That stance would be standing in front of the stove, at least three pots going on at once – one in the front in a full boil, the back two on simmer, which she would give an occasional stir.  

She would have had a baby on her hip, a child sitting on the floor at her feet with a step stool as a desk of sorts while she drew on the blank back of an old calendar (which my grandmother and every woman in my family saved for just such a purpose). 

She would also be pulling a third child out from under the table, most likely a kid who had snatched a cookie or something from the pantry or who had had a ‘hit and run’ with another child and was hiding under the table.

Oh, and she did all of that while either reading or reciting a bible verse – the bible propped up on the shelf above the stove – or, perhaps, singing a hymn, and, in the process, teaching us about Jesus and his unconditional love for us. 

She did this not only by telling us and singing for us the stories of Jesus, but by the lives of faith she lived.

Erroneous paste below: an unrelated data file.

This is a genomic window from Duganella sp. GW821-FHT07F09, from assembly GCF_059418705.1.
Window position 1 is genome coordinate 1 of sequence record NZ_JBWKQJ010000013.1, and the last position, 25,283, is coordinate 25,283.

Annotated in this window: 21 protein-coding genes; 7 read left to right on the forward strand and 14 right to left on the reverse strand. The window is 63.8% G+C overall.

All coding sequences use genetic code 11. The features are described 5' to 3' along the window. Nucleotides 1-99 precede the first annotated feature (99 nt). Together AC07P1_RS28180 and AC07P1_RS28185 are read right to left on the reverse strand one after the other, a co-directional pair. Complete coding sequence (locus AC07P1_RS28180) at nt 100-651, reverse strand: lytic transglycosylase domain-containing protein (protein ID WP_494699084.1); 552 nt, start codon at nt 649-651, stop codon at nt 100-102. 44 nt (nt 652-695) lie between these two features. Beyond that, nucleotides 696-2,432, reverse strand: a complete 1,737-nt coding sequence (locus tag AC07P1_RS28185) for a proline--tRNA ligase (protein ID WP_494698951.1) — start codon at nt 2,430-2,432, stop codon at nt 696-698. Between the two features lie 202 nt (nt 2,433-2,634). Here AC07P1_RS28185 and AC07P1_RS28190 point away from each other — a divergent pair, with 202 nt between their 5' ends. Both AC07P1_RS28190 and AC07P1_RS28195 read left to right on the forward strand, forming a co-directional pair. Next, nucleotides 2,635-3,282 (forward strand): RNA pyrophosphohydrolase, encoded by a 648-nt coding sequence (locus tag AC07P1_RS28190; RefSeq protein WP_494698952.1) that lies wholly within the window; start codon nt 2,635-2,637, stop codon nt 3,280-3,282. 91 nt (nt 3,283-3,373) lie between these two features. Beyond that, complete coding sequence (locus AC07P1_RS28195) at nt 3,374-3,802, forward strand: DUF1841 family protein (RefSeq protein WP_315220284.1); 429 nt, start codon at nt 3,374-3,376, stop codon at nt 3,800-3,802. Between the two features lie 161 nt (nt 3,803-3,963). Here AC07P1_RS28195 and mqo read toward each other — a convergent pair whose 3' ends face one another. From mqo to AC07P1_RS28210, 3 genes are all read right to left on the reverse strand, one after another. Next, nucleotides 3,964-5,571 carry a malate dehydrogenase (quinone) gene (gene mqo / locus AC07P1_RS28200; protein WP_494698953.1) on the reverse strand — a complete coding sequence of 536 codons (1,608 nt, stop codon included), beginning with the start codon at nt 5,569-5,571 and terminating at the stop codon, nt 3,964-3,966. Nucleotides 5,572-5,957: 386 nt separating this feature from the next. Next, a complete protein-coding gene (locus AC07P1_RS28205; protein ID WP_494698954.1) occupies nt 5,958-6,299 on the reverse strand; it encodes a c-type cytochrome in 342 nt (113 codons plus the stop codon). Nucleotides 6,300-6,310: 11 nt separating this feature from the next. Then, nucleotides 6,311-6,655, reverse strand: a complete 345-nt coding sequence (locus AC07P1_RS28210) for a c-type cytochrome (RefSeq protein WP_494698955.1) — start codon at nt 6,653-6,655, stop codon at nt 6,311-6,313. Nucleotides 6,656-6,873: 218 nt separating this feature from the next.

You could miss that last important bit of the story by focusing only on the busyness of the work required of women who are mothers and homemakers and, well, multitaskers. They understood that it was all part of the whole. That caring for children, and cooking for their families and any work that they did outside of the home and studying scripture is ALL the work of ministry.

It’s all about caring for the people of God as a way to serve God.  

The women in my family taught me that a holy life is one that is integrated – the bitter with the sweet, the hard work with the fun, the drudgery with the laughter, the ridiculous with the sublime

Here’s the thing that gets lost in the story of Martha and Mary and the squabbling we imagine and stereotyping to which we fall prey. 

Jesus was doing a very radical thing. 

Not only was he allowing a woman – Mary – to sit at his feet and learn about God along with a roomful of men, he was, in his own way, gently teasing way, inviting Martha to do the same.

I want us to stop and appreciate that for one minute. It’s hard to imagine in this day and age just how outrageous and scandalous that was for him to have done, but it was.
My friend Lindsay notes that